A woman has conceived and will give birth to a son, and his name shall be called ... Siegfried.
Wagner: Die Walküre (The Valkyrie) Act Three:
The wild music we hear is known as 'the ride of the Valkyries', but there will probably be no horses; they will be hiding in the woods, bucking and jostling. The wild place we see (in our mind's eye) is where the nine Valkyries meet, before riding up to Walhalla with the heroes they have garnered from battlefields. Count them. There are only four: Gerhilde (name means the
German heroine, or something else), Ortlinde (from the place where linden trees grow?), Waltraute (forest rue?), Schwertleite (leading sword?). Then Helmwige (has a wig under her helmet?) arrives with her catch slumped over her saddle. They all exchange Hoyotoho and Heiaha. Likewise when the others fly in: Siegrune (victory through reading runes?), Grimgerde (Grim Gertie?), and Rossweisse (knows her horses, especially white ones?). They are all wearing full armour, but don't be surprised if they appear in evening gowns at a dinner party, or in miniskirts doing go-go dancing (singing Yohoho and a bottle of rum).
One is still missing. Where is Brünnhilde? Here she comes, pursued by Wotan, but that's a living woman her horse Grane is carrying (highly irregular). 'Das ist kein Held!' (That is no hero) Helmwige exclaims (she could be a man hiding under that wig); she is pre-echoing Siegfried's astonishment when he takes the armour off Brünnhilde asleep on her rock ('Das ist kein Mann'). It is Sieglinde, and now that her brother and lover Siegmund is dead, she wants to die; and so she invites Brünnhilde to kill her. She changes her plea when she is told she is bearing Siegmund's love-child. She can hide in the forest, near the cave where Fafner the giant has become a dragon to guard the Rheingold; she will be safe from Wotan there, because he avoids the area. (Wrong, he does eventually go there to confront Mime and Alberich, in Siegfried.) The child will be called Siegfried (listen for his theme resounding on horns). The pieces of Siegmund's sword are entrusted to Sieglinde. There has been a lot of shrieking hysterics, because Wotan is coming, in raging wrath, but Sieglinde becomes ecstatic and cries out thankfully as she leaves: 'O hehrstes Wunder' (O most marvellous wonder). This beautiful tune will lie dormant till the very end of the epic, when it will rise above the sound of the crumbling crashing world to proclaim 'redemption through love'. It only lasts a moment (7 brief bars, fortissimo). Remember it. In both cases it declares to us that Brünnhilde is a wonderful woman.
When Wotan comes on, fulminating (with optional lightning and thunder on stage), Brünnhilde has wrapped herself in a huddle of her sisters. He goes on at great length about her treachery and the punishment she shall receive: she will be put into a death-like sleep on the rock,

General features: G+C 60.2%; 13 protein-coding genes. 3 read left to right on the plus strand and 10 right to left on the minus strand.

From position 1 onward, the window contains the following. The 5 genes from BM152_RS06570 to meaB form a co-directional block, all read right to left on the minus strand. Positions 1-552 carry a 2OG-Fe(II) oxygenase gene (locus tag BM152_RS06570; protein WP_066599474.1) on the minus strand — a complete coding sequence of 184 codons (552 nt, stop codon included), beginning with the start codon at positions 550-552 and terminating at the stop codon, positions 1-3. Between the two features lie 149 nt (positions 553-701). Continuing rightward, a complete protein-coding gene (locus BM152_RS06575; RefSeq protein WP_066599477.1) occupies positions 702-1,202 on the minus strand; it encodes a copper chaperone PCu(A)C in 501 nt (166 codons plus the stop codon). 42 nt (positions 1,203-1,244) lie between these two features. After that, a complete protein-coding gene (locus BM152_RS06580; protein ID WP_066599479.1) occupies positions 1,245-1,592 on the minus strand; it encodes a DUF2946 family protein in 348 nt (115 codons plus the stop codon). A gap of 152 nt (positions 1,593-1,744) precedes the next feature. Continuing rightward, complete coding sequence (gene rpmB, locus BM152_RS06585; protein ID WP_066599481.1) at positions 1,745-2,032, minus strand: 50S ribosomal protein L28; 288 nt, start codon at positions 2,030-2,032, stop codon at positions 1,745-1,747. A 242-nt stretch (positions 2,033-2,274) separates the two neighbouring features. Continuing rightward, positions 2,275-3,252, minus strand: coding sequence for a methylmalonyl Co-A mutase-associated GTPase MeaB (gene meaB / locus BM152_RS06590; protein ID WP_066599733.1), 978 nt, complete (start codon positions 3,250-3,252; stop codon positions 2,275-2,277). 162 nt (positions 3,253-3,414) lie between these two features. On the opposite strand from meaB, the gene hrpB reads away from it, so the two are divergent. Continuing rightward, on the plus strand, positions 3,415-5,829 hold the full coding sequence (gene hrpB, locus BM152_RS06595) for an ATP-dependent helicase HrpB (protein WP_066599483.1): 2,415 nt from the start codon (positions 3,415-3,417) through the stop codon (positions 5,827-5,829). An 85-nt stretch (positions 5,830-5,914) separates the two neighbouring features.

until a man comes along and wakes her, and takes her to his home, where she will sit obediently by the hearth and spin. (That bit never happens; she will be taken to a palace.)
The Valkyries flee in terror into the woods, when Wotan threatens the same fate to them unless they avoid her. We are left with two talking heads and a massive orchestra (completely out of sight). According to Wagner's stage directions there could be clasping of knees and farewell kissing of eyes, as the bargaining proceeds, but it is mostly Brünnhilde pleading for mercy and attempting to justify herself.
'War es so schmählich was ich verbrach?' (Was what I did so shameful?). So begins a dialogue lasting half an hour (in which she pleads that she was only doing what he really wanted her to do) leading to a monologue of Wotan which fills the final quarter of an hour, but the music will sweep us along.
Wotan bids his daughter a heartfelt farewell, sets her on the rock, summons Loge to surround it with magic fire, and enunciates a solemn warning: 'Whoever fears the point of my spear, never pass through this fire'.
WAGNER'S VALKYRIEBrünnhilde..................... Iréne Theorin
Radio New Zealand Concert network
Sunday 17th of May 2009 at 3 - 8.25 pm
Sieglinde....................... Waltraud Meier
Fricka........................... Yvonne Naef
Siegmund...................... Johan Botha
Wotan........................... James Morris
Hunding........................ John Tomlinson
Metropolitan Orch/James Levine
When the time came, Johan Botha was not able to sing Siegmund. As you can see way down below, we had this one from New York a year ago, with Lisa Gasteen (Australian) Deborah Voigt, Clifton Forbis, James Morris.
Radio New Zealand Concert network
Sunday 14th of September 2008 at 3 - 7 pm
(2) Die Walküre, an opera in three acts
Siegmund...................... Stig Andersen
Hunding........................ Walter Fink
Wotan........................... Juha Uusitalo
Sieglinde....................... Evelyn Herlitzius
Brünnhilde..................... Susan Bullock
Fricka........................... Judit Németh
Gerhilde........................ Eszter Somogyi
Ortlinde......................... Mária Ardó
Waltraute...................... Gabriella Fodor
Schwertleite.................. Annamária Kovács
Helmwige...................... Gertrúd Wittinger
Siegrune........................ Éva Várhelyi
Grimgerde..................... Kornélia Bakos
Rossweisse................... Jutta Bokor
Hungarian Radio SO/Adám Fischer
(recorded in the Bartók National Concert Hall,
Palace of Arts, Budapest by Hungarian Radio)